/

The Maine Outdoors: Hiking and fishing in the Western Mountains

10 mins read

This time of year in Maine offers an abundance of choices to the outdoor enthusiast. The challenge, of course, is how to choose one activity over another in what is, for most of us, a limited amount of free time. Sure, you want to have fun, but some type of physical activity should also be on the agenda, particularly if your day job is of the sedentary variety.

So why not do both?

The Western Maine Mountains offer numerous day trips to challenge all of our senses of adventure. To me, hiking and fishing provides the best of both worlds. Here are a couple of options you may want to consider:

On Rt.16 west of Oquossoc, you will find the Forest Legacy Trails. These trails take you through gently rolling woods to the shores of Cupsuptic Lake, and are part of a large group of conservation efforts by the Rangeley Lakes Heritage trust, http://www.rlht.org/trails.shtml.

Approximately 9 miles out of Oquossoc Village you will see a sign for the trails. The next left on the top of the hill is Mud Pond Road, (unmarked), and the trailhead is a half mile or so down this road. From the trail head, there are several routes you can take to get to the lake. The shortest route to the lake is via the Timberland trail to Raven Point, approximately 2 miles round trip. From Raven Point you can go north or south along the lake shore, covering miles of prime brook trout waters, with campsite destinations of Smudge Cove to the north and Cold Brook, Cedar Cove and Eagle Bay to the south. These sites are remote in nature and provide a true wilderness experience for those willing to do the work to get there and set up. They do have picnic tables and outhouses. For overnight use, these sites must be reserved by calling 864-2003, but day use is free and the day I visited there was not another soul in sight. These trails are fairly well marked and easy to follow, but this is a big area and be sure to have a pack with food, water compass, GPS and matches.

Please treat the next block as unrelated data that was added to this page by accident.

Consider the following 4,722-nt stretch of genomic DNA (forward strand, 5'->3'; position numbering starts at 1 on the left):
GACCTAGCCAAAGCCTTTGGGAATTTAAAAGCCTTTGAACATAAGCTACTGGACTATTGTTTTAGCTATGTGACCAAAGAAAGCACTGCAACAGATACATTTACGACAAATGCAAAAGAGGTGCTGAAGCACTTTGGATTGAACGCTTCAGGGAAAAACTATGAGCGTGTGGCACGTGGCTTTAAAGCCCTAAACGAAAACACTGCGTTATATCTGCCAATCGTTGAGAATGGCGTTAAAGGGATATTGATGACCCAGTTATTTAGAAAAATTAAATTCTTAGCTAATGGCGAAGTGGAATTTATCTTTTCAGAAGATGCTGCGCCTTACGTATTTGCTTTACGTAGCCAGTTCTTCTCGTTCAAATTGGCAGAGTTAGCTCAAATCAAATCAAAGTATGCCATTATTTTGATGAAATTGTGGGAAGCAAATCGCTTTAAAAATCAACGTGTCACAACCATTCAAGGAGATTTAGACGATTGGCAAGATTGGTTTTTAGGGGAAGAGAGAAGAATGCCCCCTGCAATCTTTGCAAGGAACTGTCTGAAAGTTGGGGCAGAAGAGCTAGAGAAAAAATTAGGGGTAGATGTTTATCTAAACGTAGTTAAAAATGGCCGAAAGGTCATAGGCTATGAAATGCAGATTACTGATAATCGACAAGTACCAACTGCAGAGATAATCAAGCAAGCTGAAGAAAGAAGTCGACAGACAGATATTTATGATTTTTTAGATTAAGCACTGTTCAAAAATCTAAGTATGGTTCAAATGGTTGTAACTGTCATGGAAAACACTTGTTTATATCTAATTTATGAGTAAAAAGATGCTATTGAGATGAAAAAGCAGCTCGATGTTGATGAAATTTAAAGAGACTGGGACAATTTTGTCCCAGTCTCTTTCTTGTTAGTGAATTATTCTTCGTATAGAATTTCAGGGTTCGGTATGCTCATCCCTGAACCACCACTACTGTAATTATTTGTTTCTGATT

Becky Wood, the author’s wife, waves to the camera.

Sticking to that neck of the woods, the next day’s trip will leave you ready for bed by the time you get home. Azischohos Mountain lies a few miles further down the road just south of the beautiful Maine Village of Wilsons Mills. This 3,249 ft mountain provides a moderate two-hour climb through mixed hardwoods and dense spruce and hemlock to a scrubby alpine summit. From the top, you are rewarded by pristine mountain vistas, dozens of lakes and ponds and a true sense of Maine and New Hampshire wilderness. The day we were last there, Mt. Washington and the Presidential Range to the southwest provided balance to the panorama that included Sugarloaf, Saddleback and Mt. Abraham to the southeast. The view from the top of this lesser known mountain is truly one of the best in Maine, and the trail is a classic Maine woods walk.

Once down off the mountain, it’s time to have lunch just down the road at a picnic area on Azischohos Lake, an astounding body of water over 12 miles long and teeming with trout and salmon. While having lunch, its time to consider the fishing opportunities for the afternoon. Hopefully, this was given consideration before you left home and you are appropriately outfitted.


Brook Trout can be found in waterways across the state’s Western Mountains.